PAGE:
Can Japan reshape its research funding?

October 26, 2023 14:49
Photo: Reuters

Rightly concerned about a decline in Japanese universities’ research capabilities, the Japanese government has created a ¥10 trillion ($67 billion) fund to address the problem. While cash accounts for around 11% of the new University Fund of Japan (UFJ), the remaining 89% takes the form of a 20-year “loan” from the government, which borrowed the money from the market at a very low interest rate.

Overseen by a team of newly hired professional asset managers, management of the UFJ began in March 2022. The goal is to generate an annualized return of at least 3% above the rate of inflation, to offset the 3% of the principal (¥300 billion) that will be distributed to select universities each year. While many Japanese observers consider a 3% real return too high, most US and Canadian asset managers (such as those running pension funds and endowments) would see it as a rather low bar.

In any case, whether the target can be achieved in the long run depends on the portfolio. When I chaired the committee that laid the groundwork for the UFJ in 2021, we recommended a benchmark of 65% global equities (including alternative assets such as private equity, venture capital, and infrastructure funds) and 35% global fixed-income assets.

The strategy for the UFJ can be compared to Japan’s Government Pension Investment Fund (GPIF), which has about ¥200 trillion in assets. Its target return is 1.7% plus wage inflation per year, based on a benchmark portfolio comprising equal parts domestic bonds, foreign bonds, domestic equities, and foreign equities. Given its sheer size relative to the Japanese equity market, the GPIF is sometimes referred to as a whale in a pond, and many are wondering if the university fund will become a baby whale. But the answer is far from clear.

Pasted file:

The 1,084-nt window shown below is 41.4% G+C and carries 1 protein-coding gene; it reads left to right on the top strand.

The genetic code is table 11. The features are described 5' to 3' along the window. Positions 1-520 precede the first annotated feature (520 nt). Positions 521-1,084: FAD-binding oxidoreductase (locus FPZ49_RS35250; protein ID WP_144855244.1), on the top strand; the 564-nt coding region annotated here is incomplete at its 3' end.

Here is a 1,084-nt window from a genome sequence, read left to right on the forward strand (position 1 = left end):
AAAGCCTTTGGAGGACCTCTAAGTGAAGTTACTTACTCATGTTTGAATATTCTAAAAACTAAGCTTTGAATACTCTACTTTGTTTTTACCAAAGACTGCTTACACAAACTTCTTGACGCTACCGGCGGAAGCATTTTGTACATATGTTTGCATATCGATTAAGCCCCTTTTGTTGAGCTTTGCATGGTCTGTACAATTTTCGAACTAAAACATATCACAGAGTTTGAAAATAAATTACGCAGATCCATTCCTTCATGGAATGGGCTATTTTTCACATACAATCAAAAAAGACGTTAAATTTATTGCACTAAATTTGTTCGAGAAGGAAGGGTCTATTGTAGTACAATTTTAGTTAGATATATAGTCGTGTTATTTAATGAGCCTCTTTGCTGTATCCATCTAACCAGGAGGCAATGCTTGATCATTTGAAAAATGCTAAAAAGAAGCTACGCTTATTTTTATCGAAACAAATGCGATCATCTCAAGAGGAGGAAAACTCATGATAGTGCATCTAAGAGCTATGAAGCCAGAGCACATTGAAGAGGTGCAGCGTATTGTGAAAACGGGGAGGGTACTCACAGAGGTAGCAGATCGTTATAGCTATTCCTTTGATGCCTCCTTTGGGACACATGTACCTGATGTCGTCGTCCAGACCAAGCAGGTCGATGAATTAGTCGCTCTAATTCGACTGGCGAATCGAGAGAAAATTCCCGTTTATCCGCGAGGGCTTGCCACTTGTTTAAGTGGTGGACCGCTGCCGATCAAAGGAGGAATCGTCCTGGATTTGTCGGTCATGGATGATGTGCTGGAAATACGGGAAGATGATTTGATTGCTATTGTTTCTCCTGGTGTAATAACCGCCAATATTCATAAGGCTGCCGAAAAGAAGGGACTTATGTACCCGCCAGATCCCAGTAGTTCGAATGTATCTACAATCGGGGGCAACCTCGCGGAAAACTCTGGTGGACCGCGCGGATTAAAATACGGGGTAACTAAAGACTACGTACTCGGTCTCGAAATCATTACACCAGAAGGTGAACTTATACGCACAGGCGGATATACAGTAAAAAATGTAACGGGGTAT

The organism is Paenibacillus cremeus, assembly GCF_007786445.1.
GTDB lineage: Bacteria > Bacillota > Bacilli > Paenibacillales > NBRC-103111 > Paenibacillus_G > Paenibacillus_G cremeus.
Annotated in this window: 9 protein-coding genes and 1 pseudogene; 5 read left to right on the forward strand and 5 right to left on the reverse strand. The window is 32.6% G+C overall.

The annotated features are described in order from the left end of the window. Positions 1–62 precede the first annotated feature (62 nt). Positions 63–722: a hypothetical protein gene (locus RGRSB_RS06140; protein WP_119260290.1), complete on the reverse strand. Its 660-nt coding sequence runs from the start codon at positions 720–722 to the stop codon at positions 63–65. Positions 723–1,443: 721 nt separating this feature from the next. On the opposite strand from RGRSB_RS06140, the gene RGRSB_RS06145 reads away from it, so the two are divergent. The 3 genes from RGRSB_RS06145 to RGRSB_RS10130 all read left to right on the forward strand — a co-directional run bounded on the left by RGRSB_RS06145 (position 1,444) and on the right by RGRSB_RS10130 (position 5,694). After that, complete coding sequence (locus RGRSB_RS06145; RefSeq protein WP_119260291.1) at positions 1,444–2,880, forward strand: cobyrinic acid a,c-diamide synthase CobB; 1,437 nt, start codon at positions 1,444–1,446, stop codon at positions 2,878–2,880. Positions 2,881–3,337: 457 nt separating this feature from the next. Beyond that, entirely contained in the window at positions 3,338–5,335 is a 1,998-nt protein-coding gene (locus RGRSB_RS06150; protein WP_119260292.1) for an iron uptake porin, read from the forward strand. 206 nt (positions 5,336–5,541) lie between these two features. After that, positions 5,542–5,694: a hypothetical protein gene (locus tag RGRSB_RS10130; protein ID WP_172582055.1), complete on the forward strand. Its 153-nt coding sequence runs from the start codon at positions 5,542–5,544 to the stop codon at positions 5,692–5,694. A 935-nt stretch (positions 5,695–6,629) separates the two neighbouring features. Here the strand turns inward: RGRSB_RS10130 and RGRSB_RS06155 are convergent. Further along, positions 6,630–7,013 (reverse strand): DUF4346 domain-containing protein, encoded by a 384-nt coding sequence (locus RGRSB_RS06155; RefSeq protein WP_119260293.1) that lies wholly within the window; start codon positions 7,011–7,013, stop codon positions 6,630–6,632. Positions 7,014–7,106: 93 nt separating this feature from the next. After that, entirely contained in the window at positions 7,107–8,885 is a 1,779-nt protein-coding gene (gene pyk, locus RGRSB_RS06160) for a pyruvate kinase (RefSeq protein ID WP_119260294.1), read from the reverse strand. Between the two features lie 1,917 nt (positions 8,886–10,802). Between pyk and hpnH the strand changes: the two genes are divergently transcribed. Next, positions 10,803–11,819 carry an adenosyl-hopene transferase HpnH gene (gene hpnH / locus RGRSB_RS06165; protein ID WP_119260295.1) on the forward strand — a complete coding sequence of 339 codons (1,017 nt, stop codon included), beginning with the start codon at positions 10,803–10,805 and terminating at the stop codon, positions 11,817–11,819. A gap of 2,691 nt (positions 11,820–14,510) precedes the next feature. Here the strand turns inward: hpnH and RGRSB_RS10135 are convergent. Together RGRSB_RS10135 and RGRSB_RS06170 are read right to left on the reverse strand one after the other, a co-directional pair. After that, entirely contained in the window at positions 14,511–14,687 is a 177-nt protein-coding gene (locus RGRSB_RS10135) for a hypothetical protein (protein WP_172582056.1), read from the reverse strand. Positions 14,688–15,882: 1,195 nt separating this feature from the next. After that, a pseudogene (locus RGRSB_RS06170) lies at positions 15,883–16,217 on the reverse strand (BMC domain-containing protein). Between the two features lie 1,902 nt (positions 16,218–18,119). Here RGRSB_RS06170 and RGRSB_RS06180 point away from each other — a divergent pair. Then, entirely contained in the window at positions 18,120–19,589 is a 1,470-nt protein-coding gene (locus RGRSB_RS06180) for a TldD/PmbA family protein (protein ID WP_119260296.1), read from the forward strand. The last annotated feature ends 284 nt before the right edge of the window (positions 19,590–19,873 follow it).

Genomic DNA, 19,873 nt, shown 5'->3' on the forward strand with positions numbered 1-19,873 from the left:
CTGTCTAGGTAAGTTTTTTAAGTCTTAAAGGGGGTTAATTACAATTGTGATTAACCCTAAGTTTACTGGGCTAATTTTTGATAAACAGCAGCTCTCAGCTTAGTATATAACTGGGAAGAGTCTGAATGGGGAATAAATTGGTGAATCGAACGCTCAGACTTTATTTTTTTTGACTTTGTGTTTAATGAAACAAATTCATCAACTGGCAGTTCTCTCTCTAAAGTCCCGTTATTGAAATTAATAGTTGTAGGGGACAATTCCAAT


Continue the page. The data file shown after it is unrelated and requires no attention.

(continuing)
The creation of a highly leveraged national endowment fund for universities followed from the recognition that Japan’s research capacity had been severely eroded by budget cuts from 2004 to 2014. Moreover, owing to Japan’s growing elderly population, a rising share of the budget must be allocated to non-discretionary social-security payments.

The opportunity costs associated with these budget trends are increasingly apparent. The University of Tokyo is the only Japanese institution to make it into the top 50 in the Times Higher Education 2024 World University Rankings. (Four other Japanese universities made the top 200 list.) During the pandemic, Japan could not even develop its own COVID-19 vaccines. Though it is the world’s third-largest economy, it boasts very few “unicorns” (tech start-ups valued at $1 billion or more) compared to the United States, Europe, or China, which has translated into a lack of big companies on the Tokyo Stock Exchange, the natural home for Japanese retail investors.

To be sure, Japan ranks second in the number of Nobel Prize winners in the natural sciences this century. But most of the innovative research for which the prize was awarded was carried out decades ago. Today, some “Japanese” Nobel laureates, such as the physicist Syukuro Manabe, have moved to the US to avail themselves of its superior research environment.